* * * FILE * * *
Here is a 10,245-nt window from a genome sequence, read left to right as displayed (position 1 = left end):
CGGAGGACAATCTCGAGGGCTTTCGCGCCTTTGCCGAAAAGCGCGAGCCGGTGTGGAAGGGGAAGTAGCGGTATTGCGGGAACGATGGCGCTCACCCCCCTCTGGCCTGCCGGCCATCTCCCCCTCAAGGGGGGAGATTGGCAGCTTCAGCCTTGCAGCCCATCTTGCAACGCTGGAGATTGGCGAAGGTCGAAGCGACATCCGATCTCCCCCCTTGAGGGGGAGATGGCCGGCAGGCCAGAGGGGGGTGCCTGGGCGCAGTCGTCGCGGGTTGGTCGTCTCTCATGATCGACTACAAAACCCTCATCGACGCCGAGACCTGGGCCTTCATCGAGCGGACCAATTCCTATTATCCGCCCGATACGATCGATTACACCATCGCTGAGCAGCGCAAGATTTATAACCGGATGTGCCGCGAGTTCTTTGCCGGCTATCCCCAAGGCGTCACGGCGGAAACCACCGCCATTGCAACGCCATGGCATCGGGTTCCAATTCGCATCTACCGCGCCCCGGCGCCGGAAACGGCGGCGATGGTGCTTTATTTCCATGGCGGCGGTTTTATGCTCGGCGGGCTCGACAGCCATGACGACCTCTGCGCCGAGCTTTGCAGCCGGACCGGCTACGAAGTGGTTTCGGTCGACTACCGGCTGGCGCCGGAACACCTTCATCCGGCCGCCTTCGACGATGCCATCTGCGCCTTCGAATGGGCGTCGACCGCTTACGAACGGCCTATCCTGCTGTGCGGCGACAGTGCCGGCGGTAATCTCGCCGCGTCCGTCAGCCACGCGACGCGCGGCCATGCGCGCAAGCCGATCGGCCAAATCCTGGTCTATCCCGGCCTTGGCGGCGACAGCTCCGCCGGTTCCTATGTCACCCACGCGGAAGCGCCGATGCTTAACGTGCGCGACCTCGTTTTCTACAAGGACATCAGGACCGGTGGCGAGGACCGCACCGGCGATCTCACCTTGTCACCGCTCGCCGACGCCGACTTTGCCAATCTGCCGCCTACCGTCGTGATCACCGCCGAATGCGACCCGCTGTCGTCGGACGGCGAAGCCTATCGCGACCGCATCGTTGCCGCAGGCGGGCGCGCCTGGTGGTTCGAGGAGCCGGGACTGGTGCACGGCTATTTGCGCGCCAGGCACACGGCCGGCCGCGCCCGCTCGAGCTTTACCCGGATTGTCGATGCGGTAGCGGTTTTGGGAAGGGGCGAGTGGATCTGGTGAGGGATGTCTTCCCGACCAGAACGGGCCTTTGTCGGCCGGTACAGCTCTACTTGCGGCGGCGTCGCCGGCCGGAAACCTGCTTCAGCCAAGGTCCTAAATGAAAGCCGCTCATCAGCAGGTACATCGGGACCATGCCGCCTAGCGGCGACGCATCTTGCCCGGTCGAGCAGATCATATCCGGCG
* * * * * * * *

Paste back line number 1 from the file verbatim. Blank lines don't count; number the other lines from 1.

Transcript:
Here is a 10,245-nt window from a genome sequence, read left to right as displayed (position 1 = left end):